Stopgap measures hurt the telecom sector in Pakistan

LAHORE ( MEDIA )

Stopgap measures hurt the telecom sector in Pakistan, while some controversies on the International Clearing House (ICH) and suspension of 3G auctioning due to violation of procedures reverberated throughout the last year.

However, the successfully launch of biometric verification system to counter the unregistered sales of SIMs, used in terrorism and criminal activities, was the most remarkable achievement.

The ICH was launched to curb grey cellular traffic, but actually legal traffic reduced nearly 30 percent.

The Federal Communications Commission, Washington DC had also blocked the settlement payments to Pakistani Long Distance International carriers by the US LDI due to anticompetitive behavior adopted by the Pakistani regulator after the implementation of the ICH. The Competition Commission of Pakistan had also declared the establishment of the ICH anticompetitive and issued orders against it as well.

The issue of right of way (ROW) for the installation of base transceiver station (BTS) towers in cantonment areas across Pakistan has also remained unresolved during 2013. This issue marred the quality of services in the cantonment areas. Almost every subscriber of different cellular mobile operators (CMOs) underwent sudden signal outage, call drop and distortion in calls. Basically, due to conflict on fee and charges with the cantonment authorities, the installation plans of BTS towers have not been executed as yet.

The Competition Commission of Pakistan came hard on the deceptive marketing practices of the CMOs and the CCP issued show cause notices to them for alleged violation of the Section 10 of the Competition Act, 2010.

In December 2013, Wateen Telecom and Qubee announced their plan to combine their wireless broadband businesses in the country.

This shows that the wireless broadband market has more than the necessary players and thus, they are unable to recover their cost and expand their businesses. This also heightens the need of more comprehensive and market-based policy for the growth of this segment.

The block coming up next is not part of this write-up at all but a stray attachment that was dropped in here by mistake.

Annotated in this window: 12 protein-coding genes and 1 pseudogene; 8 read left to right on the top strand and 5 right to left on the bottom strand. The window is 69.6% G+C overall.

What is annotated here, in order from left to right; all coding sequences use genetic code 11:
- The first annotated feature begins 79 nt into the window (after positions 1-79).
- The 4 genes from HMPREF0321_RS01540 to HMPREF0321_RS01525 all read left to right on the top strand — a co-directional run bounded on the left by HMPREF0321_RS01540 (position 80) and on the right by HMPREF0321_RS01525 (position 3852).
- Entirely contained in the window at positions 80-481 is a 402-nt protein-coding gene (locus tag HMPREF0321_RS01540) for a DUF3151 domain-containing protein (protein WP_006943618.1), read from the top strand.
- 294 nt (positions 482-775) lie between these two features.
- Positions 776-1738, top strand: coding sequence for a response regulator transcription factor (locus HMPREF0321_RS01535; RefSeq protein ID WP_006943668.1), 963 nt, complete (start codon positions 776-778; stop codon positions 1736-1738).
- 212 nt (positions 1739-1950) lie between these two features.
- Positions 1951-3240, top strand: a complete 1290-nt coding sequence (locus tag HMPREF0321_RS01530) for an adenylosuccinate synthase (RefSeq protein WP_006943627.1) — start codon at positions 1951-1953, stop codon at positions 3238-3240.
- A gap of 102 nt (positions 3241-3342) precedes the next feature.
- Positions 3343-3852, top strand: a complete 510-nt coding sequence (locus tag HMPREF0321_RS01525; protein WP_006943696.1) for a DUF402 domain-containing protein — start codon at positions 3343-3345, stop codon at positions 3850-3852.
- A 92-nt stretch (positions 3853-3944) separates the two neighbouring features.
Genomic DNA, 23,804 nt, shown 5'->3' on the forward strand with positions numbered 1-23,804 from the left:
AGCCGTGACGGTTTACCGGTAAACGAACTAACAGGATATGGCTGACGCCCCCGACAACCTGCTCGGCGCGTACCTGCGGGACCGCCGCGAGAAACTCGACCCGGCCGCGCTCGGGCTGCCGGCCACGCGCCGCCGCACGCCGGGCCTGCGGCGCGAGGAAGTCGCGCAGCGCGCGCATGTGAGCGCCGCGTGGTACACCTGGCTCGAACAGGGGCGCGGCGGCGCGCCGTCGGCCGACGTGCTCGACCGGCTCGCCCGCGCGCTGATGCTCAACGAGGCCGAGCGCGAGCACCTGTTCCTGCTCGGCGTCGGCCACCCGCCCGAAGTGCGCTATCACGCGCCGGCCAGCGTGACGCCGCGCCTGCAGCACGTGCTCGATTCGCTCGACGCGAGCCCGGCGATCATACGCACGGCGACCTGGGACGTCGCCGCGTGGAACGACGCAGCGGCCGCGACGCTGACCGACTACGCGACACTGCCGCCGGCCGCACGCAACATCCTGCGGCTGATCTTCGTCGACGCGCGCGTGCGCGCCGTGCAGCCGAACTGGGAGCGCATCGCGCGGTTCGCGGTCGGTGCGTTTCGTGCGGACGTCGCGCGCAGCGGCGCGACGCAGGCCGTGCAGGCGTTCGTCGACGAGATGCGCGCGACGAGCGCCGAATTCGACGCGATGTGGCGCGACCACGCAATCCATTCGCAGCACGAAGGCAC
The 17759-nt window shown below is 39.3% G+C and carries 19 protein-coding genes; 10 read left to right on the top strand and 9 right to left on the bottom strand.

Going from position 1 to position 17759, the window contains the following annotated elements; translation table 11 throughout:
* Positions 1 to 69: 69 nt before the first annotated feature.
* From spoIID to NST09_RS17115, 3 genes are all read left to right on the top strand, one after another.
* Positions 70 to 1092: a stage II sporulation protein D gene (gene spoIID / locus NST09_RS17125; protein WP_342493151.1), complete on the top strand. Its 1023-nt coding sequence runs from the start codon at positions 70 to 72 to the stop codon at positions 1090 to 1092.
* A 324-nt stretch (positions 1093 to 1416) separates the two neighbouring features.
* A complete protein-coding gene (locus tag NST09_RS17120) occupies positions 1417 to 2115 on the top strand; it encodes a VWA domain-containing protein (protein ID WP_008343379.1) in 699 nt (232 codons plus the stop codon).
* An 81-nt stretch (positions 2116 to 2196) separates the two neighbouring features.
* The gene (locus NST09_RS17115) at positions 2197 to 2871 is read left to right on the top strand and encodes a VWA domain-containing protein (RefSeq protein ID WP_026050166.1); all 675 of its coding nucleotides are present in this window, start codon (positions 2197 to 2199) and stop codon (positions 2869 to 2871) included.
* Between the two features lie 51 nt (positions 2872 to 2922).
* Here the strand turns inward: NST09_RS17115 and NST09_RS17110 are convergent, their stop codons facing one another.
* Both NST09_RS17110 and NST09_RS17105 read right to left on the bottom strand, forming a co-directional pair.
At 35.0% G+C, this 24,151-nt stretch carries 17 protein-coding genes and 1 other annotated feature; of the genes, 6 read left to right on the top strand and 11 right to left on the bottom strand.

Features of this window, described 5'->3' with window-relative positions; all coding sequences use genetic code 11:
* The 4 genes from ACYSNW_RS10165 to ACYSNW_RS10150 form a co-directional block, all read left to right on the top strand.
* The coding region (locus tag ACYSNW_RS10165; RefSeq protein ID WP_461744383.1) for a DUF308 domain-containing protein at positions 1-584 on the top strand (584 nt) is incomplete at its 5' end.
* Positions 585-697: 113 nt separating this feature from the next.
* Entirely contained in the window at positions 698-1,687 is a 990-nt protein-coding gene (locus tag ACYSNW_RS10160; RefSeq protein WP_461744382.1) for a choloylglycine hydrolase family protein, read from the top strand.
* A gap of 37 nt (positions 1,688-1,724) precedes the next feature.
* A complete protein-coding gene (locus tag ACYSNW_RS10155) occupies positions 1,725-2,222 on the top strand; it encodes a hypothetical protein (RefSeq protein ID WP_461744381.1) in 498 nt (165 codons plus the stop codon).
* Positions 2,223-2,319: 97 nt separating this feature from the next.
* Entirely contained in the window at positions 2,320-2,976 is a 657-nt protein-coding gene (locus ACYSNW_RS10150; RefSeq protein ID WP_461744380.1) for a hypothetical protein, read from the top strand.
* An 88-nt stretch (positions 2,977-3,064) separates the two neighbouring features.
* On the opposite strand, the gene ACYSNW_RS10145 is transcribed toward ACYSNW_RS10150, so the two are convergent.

Moreover, increase in five percent withholding tax on telecom sector in the federal budget 2013-14 hampered the growth of and foreign direct investment in the sector. The stakeholders raised hue and cry over the tax, but to no avail.

An official at a cellular company said new taxes in the budget weakened the consumer’s buying power as well as revenues of the operators.

He termed positive the appointment of minister of state in the ministry of information technology and consultants for 3G and telecom policy review and filling of vacancies in the PTA.

He said the introduction and implementation of biometric verification system was historic. Besides, there was a considerable decrease in the network suspension during some important events. He appealed the government to consider the removal and rationalisation of taxes on telecommunication services and expedite the auctioning of 3G to make these services affordable for consumers.

He hoped that the New Year would stabilise regulatory environment to enable the companies to better serve customers. There is yet to come in a full minister to look after the ministry of IT as the state minister is the in-charge at the time when the government is all set to auction 3G spectrum in the first quarter of 2014.

In 2013, the court cases started against the auctioning due to non-transparent procedures adopted by the last government. Presently, a number of cases related with 3G spectrum, Youtube, and appointment of chairman and members of PTA are under proceeding in the superior courts of Pakistan. The Facebook was banned in Pakistan due to some objectionable content over the website. Though the government requested the social media publisher to remove the content, yet the number of requests was 35, lowest compared to others.

IT expert said all over the world intermediary liability protection (ILP) law is invoked to convince a social network website to expunge any objectionable materials. No such law has been passed in Pakistan, however, he added.

However, he doubted that an international website would be ready to remove any unpleasant content from its site. He referred a communication sent by Google to the government in which it expressed its indecisiveness to restrict the access or remove any material objectionable to Pakistan even after the introduction of ILP law.

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